• United States



A Joke Gone Bad

Aug 01, 20049 mins
IT LeadershipSecurity

When should you bend the rules to keep from losing a great employee who makes a mistake?

I appreciate a good security policy as much as the next guy. Good procedures help employees understand that no, it’s not OK to spend all morning surfing porn sites, and yes, it really matters if they leave our strategic plans spread out in a conference room for all the cleaning staff to see. But sometimes, good judgment just has to trump the policy book. The rules, after all, are not there to give us security folks authority

they’re there to make the organization secure. I learned that the hard way early in my career.

In a previous life, long before I became a chief security officer, I was a nuclear missile launch commander. In my unit was a fellow missileer we called “Special Ed” because he really was dumber than warm water. Special Ed was also very religious, and one day one of the other guys decided to play a practical joke on him. This wise guy typed several Bible verses onto a roll of paper that was used to print out missile statuses and alarms. He replaced the paper in the status printer and left with a sly grin.

Later, in the wee hours of the morning, Special Ed began receiving alarm information that caused him to review the paper tapes. “Power failure launch facility No. 8,” the tape read. “You shall sow what you reap.” Ed blinked twice and advanced the tape. “Power returned launch facility No. 8. No man can serve two masters, he will love one and despise the other.”

Ed scratched his noodle. What could this be? Bible verses, a powerful computer, a powerful deity…. Then, it came to him. God had taken over the computer that controls the U.S. nuclear missile forces. The most powerful force on Earth was now being controlled by the most powerful force in the universe.

Ed shot off an encrypted message to the Strategic Air Command (SAC) Headquarters informing them of the nonhostile, heavenly takeover. Ten minutes later, I received a call at home requesting my immediate presence for an emergency assumption of command at a missile silo. I jumped into my uniform, raced to the base and was escorted on board a waiting military helicopter with 12 military police armed with M16s and wearing flak jackets. We were ready to kick ass and take names.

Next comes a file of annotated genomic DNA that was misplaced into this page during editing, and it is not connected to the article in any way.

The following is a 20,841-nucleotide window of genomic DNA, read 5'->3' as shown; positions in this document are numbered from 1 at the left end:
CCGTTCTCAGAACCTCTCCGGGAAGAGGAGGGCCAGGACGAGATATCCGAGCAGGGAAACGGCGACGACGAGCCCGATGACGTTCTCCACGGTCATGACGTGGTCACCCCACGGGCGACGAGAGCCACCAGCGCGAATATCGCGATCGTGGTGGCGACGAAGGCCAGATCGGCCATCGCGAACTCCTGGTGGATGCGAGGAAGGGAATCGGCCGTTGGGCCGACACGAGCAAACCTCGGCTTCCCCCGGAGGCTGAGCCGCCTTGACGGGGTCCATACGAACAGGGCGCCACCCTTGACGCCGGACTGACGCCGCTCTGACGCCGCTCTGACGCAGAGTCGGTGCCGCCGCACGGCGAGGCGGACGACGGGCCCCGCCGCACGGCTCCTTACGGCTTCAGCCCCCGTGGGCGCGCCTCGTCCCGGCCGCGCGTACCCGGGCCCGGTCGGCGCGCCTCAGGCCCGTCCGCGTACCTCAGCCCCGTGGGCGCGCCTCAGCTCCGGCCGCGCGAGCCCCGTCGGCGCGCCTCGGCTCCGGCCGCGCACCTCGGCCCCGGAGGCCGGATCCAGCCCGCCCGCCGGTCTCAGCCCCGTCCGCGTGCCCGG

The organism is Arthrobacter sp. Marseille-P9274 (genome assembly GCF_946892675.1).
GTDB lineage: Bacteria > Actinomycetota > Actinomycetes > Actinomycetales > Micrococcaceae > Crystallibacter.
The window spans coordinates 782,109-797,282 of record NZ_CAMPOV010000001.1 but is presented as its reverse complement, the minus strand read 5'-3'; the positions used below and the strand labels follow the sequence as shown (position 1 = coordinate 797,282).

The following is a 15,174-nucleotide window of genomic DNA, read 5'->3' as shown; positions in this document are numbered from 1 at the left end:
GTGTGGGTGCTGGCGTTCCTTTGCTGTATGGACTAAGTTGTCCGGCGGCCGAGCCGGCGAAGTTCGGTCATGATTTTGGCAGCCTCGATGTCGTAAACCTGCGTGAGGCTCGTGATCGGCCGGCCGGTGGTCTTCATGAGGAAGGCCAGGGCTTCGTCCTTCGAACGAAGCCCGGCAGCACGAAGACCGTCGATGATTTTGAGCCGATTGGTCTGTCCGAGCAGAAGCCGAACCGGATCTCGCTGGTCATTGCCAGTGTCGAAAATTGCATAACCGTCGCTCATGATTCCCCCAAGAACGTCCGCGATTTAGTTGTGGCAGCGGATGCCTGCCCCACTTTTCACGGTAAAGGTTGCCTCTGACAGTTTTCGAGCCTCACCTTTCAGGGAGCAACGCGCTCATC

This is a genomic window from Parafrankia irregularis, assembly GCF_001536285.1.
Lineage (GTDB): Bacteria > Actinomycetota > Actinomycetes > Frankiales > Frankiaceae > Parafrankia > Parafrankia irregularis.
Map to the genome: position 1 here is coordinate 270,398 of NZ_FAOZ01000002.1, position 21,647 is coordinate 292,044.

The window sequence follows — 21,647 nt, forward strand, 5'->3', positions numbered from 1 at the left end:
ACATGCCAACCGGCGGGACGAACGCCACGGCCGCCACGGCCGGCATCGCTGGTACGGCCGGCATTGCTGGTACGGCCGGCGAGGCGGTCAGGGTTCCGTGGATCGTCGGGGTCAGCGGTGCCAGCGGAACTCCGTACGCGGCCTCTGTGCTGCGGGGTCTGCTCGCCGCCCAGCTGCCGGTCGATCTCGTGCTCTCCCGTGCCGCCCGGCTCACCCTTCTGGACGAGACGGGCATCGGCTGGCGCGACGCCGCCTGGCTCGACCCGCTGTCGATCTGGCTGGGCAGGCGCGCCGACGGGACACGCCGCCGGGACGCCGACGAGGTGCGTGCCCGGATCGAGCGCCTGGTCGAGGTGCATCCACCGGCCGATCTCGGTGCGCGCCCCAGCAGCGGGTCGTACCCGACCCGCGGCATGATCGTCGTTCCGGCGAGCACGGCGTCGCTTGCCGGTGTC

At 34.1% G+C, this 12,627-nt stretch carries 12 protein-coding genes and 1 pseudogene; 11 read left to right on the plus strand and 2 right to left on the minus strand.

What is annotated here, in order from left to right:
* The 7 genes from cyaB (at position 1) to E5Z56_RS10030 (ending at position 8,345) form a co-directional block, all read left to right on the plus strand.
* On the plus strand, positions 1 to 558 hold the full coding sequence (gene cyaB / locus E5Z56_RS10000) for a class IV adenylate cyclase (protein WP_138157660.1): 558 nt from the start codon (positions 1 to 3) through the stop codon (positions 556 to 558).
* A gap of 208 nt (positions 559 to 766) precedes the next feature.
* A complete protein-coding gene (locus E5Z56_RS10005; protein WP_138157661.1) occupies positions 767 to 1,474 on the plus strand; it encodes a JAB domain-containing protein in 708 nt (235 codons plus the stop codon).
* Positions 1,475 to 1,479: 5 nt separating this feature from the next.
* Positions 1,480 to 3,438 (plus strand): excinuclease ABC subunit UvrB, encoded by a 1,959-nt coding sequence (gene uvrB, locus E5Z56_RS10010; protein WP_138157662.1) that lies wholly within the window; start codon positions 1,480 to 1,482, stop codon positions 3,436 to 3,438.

A colonel hailed me on the helicopter radio on the flight out. “Son,” he said in a no-nonsense, Texas accent, “we have a potential broken arrow here. You have any idea what that means?”

Actually, I didn’t; it was too early. Luckily, the colonel was asking a rhetorical question. “A broken arrow means potential loss of control of a nuclear weapon,” he continued, pausing for effect. “Lt. Jones believes that God has commandeered the missile silo.”

“I don’t think that’s possible, sir.”

“Damn straight it’s not possible. God hasn’t been screened under the Personal Reliability Program, and He has not gone through an approved training program,” he said. “Your job is to go in there and relieve Lt. Jones from command. The use of deadly force is authorized, if warranted, but you are to exercise your best professional judgment to take back control of the capsule with minimum casualties. You understand me, son?”

“Yes, sir,” I replied.

We choppered down at the site, and I took the elevator down to the missile silo. When Ed opened the blast door, he said, “You won’t believe what I’ve found.”

“I know all about it, Ed. SAC wants to hear all about it, too. I’m coming down to take over the alert for you so you can go back and give a detailed report to the base commander. This is big news.”

“Really?” he asked, beaming. “You think I’ll get a promotion out of this?”

“They’ll be talking about you for years.”

With that, I relieved Special Ed. When he returned topside, the cops arrested him and flew him back to base.

In this situation, both of the men, Special Ed and the wise guy, had exercised poor judgment. Special Ed could have asked some of his crew buddies before he decided to notify headquarters. And the wise guy should have remembered that nuclear weapons aren’t something you use to amuse yourself. The emergency never would have occurred, and no one would have gotten in trouble.

But they did. Special Ed was sent to Washington, D.C., for a couple of weeks of psychological testing. The way the story got told around missile command, the doctors all thought Special Ed was mentally OK, but lacked “sound judgment.” They thought he should no longer be allowed to serve missile duty. Unfortunately, at the time SAC was short of personnel and couldn’t really afford to lose a trained crewman even if he wasn’t exactly the sharpest knife in the drawer. Besides, hadn’t he passed the Personal Reliability Program? Hadn’t he passed the evaluation for missile crew commanders? Special Ed was placed back on duty.